Where possible, direct identifiers (such as names, addresses, telephone numbers and account numbers) should be removed as soon as the identifying information is no longer needed. You can delete the data or replace it with pseudonyms. For qualitative data you should replace or generalise identifying characteristics when transcribing interviews.
De-identified data that can be re-identified using a linkage file (for example, information linking data subjects to identifiable individuals) is known as pseudonymised data. NOTE: In this instance, the linkage file should be encrypted and stored securely and separately from the de-identified research data.
Identification of individuals in pseudonymised or de-identified data may still be possible using combinations of indirect identifiers (such as age, education, employment, geographic area and medical conditions). Further, data and outputs containing small cell counts may be potentially disclosive, particularly where samples are drawn from small populations or include cases with extreme values or relatively rare characteristics.
As such, when intending to share potentially identifiable data or the outputs generated from the data, you may need to consider more advanced anonymisation techniques such as statistical disclosure control (SDC, see this handbook for more information).
For more information about anonymisation you can watch this webinar by Enrico Glerean.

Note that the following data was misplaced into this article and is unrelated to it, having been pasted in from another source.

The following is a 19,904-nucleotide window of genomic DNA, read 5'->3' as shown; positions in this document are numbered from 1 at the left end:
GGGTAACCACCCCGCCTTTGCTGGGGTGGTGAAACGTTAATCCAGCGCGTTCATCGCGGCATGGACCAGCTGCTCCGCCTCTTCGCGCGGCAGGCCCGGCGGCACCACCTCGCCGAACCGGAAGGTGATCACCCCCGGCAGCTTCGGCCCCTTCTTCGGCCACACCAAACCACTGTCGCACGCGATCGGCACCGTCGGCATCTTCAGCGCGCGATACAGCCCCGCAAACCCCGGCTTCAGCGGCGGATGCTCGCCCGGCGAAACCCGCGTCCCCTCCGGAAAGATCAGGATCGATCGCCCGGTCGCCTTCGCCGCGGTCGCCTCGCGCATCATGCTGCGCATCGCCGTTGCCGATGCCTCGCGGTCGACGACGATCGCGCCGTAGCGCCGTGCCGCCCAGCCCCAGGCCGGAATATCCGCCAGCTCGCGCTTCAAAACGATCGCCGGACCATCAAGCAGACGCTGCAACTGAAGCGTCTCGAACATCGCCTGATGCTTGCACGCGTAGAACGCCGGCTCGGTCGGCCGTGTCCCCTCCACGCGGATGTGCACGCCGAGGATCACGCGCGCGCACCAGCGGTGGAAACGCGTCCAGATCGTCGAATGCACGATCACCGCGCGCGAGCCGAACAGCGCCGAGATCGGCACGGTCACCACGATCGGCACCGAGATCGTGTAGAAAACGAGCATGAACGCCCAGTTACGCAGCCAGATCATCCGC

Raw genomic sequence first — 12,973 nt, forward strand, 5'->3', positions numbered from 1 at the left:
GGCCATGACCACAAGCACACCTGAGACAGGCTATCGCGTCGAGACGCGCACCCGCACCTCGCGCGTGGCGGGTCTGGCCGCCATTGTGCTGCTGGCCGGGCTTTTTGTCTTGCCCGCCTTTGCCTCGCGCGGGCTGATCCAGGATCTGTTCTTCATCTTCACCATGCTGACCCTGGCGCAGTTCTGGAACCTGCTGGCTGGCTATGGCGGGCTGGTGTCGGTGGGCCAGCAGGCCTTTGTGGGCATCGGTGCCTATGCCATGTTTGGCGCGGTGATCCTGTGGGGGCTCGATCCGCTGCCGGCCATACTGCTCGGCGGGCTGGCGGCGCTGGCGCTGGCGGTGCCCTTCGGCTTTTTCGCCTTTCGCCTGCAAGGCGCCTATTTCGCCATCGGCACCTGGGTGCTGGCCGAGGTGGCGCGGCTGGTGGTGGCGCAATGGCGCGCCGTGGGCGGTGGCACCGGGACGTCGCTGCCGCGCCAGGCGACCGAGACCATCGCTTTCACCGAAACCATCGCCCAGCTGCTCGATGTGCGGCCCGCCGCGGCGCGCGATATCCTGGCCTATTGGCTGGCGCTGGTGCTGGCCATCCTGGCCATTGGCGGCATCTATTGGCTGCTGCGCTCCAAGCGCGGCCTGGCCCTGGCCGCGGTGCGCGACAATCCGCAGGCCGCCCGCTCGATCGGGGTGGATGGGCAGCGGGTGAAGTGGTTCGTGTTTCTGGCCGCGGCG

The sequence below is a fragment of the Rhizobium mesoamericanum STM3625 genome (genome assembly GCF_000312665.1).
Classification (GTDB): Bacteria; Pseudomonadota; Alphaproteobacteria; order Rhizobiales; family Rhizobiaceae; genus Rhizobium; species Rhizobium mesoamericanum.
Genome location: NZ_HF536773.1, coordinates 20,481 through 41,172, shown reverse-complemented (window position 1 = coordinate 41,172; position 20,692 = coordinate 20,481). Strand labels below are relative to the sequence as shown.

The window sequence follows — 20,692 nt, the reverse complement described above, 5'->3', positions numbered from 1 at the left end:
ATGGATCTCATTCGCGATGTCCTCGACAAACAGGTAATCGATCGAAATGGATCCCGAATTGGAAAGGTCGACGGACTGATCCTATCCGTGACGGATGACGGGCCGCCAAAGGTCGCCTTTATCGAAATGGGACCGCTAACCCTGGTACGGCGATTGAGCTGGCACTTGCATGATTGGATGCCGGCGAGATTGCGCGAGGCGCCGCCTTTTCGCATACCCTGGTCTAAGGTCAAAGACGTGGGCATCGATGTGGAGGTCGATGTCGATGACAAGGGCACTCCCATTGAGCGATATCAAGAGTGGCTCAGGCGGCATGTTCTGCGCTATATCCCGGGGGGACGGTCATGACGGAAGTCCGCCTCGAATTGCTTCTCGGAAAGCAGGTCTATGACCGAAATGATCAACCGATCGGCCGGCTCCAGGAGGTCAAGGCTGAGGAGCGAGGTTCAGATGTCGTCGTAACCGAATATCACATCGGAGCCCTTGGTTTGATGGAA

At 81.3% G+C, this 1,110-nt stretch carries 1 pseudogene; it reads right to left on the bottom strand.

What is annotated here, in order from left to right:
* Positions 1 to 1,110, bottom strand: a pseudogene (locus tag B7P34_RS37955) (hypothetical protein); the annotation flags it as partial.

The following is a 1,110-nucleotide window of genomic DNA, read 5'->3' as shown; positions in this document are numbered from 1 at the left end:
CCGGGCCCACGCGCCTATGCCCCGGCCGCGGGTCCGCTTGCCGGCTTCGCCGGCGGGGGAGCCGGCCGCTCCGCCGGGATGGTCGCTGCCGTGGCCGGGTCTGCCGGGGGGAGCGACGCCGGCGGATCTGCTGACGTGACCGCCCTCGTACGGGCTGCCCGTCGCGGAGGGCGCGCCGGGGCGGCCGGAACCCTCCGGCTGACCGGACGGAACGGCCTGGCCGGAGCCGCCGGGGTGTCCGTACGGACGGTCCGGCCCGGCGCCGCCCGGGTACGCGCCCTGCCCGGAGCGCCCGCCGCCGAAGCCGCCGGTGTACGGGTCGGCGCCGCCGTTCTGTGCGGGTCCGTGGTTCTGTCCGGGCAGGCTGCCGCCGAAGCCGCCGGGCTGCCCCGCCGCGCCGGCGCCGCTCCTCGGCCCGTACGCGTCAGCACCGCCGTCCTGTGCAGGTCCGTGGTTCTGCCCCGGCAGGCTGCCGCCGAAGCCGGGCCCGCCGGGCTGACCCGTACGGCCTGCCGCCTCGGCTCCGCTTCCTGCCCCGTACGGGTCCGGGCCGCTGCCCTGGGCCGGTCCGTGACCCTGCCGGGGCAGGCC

7. Sharing sensitive data
If you plan to share or publish your data you must ensure that your data are appropriate and safe to share. For example, you should consider whether the data can be adequately anonymised, and whether anonymised data will remain useful (see also Barriers to data sharingOpen Research Chapter). After applying methods to de-identify and anonymise sensitive data, there may still be a risk of re-identification (see [Mey18]).
An additional safety measure, or alternative to anonimisation, is applying access controls to ensure the data are shared appropriately and securely. This may involve finding a data repository which can provide suitable access controls (see here for a list of protected Access Repositories). These repositories can provide access to the metadata of the project, which allows others to find and cite the data. Restricted/conditional access also provides potential re-users with the information they need to access the data, making the data FAIR. For example, conditions to access the data could require the potential data re-user to:
Register and/or provide contact details to ensure reusers are genuine and aware of their responsibilities
Provide information about how they use the data
Agree to conditions (data security, privacy, restrictions included in consent forms)
Presentation by Rob Gommans on GDPR and the Processing of (Identifiable) Image, Audio, and Video Data for Scientific Research Purposes.
Presentation by Stephan Heunis on Brain research data and personal data privacy: practical tips to share and protect.
Presentation by Walter Scholger on the GDPR with resources such as informed consent templates (18:30 - 38:50).
Presentation on the GDPR by Rosalie Salameh.
Presentation on Ethical and legal issues in data sharing by Hina Zahid.
Slides by Hanne Elsen on Privacy and the GDPR in the Research Life Cycle.
Workshop materials on data de-identification procedures for data sharing.